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Taxi app renamed amid Didi trademark dispute

Updated: 2014-05-28 06:57
By Hao Nan ( China Daily)

Taxi app renamed amid Didi trademark dispute

Drivers wait to have a taxi-booking app installed at a service center in Hangzhou. The Didi Dache mobile app has reportedly taken up more than 45 percent of the domestic market. Shi Jianxue / For China Daily

Beijing-based Xiaoju Technology renamed its top taxi-hailing app, Didi Dache, last week, about one month after a trademark case against it.

Several Chinese media outlets reported that the name change was a move to deal with the company's ongoing trademark dispute.

Zhejiang-based Viewin Electronic Co filed a complaint against Xiaoju Technology, which claimed the company infringed its trademark Didi and demanded 80 million yuan ($12.8 million) in compensation.

Cheng Wei, founder and the CEO of Xiaoju Technology, denied the move was related to the dispute and said the new name had been on the company agenda since last year.

He said a trademark application for the new name was filed in March last year and got initial approval in April.

The mobile app is one of the two most popular of its kind in China.

Its new name has the same pronunciation but uses different Chinese characters for Didi.

An investigation by the company showed that about 30 percent of the media and 60 percent of app users prefer the new name, Cheng said at a news conference.

"We have discussed the new name many times and believe it will better promote the company's long-term development," he said.

The new Chinese characters used for Didi also carry the meaning of an old Chinese saying that suggests that the smallest favor can be returned in abundance.

Viewin Electronic registered the trademark Didi in May 2012 for computer software and downloadable applications, including the taxi-book app. The trademark is valid until 2022.

Xiaoju Technology launched their Didi Dache app in September 2012.

The two companies used the same Chinese characters for Didi.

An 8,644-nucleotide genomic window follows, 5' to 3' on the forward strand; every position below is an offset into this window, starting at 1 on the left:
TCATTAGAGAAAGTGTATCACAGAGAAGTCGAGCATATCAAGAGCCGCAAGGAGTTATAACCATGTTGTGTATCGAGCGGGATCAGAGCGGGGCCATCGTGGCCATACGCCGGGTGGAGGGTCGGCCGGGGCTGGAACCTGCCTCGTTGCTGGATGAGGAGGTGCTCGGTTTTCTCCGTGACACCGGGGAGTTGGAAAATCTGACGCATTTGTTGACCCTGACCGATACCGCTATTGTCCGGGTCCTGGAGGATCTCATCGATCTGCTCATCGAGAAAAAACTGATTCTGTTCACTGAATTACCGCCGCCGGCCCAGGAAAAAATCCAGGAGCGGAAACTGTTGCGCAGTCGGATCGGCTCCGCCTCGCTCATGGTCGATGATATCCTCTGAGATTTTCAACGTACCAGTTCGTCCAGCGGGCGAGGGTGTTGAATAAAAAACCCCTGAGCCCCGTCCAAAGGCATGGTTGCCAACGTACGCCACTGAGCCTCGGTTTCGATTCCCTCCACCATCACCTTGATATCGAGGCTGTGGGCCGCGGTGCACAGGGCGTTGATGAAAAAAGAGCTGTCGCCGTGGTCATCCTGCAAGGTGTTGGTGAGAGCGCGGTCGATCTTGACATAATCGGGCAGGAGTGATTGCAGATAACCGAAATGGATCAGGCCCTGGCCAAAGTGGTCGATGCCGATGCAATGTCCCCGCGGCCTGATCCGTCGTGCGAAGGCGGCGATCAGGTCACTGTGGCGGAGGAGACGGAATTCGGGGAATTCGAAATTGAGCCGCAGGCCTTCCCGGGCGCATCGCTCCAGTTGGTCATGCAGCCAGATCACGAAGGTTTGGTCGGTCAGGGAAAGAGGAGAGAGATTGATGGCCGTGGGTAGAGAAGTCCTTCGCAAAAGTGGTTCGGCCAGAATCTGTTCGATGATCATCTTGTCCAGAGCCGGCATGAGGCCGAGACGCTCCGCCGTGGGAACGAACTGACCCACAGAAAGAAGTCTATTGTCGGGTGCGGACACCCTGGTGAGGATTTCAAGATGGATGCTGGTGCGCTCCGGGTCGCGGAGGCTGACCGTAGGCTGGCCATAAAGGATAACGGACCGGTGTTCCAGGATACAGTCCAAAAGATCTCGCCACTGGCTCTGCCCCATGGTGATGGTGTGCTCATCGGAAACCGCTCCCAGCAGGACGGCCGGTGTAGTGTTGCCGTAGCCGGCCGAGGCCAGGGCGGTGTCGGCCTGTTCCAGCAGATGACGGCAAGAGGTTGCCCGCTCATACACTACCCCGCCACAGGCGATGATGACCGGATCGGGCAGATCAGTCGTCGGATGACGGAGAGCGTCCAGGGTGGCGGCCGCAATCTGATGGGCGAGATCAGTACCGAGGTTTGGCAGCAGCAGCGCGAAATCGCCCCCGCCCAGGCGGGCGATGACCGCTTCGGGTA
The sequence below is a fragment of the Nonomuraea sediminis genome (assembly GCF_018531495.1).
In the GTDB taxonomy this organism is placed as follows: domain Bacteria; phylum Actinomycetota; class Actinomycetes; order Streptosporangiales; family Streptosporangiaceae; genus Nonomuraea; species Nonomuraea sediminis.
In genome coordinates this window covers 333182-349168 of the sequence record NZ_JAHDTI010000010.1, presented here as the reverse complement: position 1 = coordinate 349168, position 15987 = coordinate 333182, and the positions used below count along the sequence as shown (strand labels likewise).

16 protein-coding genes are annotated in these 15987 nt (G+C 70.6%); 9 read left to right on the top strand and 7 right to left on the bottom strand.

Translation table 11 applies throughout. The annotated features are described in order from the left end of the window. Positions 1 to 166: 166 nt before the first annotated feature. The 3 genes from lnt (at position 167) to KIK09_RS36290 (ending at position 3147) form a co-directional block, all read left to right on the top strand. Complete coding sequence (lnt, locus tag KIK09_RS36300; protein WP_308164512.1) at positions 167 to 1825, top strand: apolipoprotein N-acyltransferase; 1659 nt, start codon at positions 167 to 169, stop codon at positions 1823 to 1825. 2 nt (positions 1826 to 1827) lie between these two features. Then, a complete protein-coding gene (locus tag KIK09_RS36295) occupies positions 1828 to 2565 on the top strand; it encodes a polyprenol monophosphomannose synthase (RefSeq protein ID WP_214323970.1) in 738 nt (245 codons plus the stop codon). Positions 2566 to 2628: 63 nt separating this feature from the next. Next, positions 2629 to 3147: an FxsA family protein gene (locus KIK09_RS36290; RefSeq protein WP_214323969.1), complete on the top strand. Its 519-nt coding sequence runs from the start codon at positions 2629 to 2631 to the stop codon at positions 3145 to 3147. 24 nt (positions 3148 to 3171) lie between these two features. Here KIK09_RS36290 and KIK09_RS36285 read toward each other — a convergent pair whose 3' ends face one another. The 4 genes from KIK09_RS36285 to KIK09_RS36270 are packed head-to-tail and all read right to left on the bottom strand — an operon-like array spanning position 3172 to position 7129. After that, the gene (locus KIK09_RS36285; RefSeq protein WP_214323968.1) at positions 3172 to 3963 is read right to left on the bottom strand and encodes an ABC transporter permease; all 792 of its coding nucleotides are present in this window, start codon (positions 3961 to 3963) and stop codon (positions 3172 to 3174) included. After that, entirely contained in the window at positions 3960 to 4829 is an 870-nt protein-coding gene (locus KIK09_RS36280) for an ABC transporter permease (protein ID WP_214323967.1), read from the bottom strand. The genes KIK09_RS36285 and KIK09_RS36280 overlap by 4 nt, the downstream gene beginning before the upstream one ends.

Li Changxu, a lawyer for Xiaoju Technology, said the app's name comprises two parts, Didi and Dache, which is made up of four Chinese characters. He said the name was always used with a logo to form a composite trademark.

Li said there was no violation of the Zhejiang company's trademark.

Shang Jiangang, a lawyer for Viewin Electronic, argued that the core part of the two trademarks was the same and they are used for apps in the same category.

Viewin Electronic was questioned about the timing and motivation of their lawsuit as Didi Dache was launched nearly two years ago.

Wu Xuhua, president of Viewin Electronic, told Qianjiang Evening News that her startup company paid most attention to product research and innovation after gaining the trademark and did not notice the popularity of Didi Dache until the end of last year.

She said the company had informed Xiaoju Technology of the dispute and tried in vain to solve the issue through negotiations.

The Hangzhou Intermediate People's Court recently accepted the case.

Shang said the amount of the compensation was based on the profits of Xiaoju Technology during its two years.

Didi Dache controls more than 45 percent of China's taxi-booking market, according to Analysys International, a leading provider of information products, services and solutions in the Chinese Internet market.

As of March, it claimed to have nearly 100 million accumulated users and is available in 178 cities.

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Wei Guirong drives his granddaughters from kindergarten on his home-made three-wheeled vehicle in Luorong county, Liuzhou city of Guangxi Zhuang autonomous region, on May 19.


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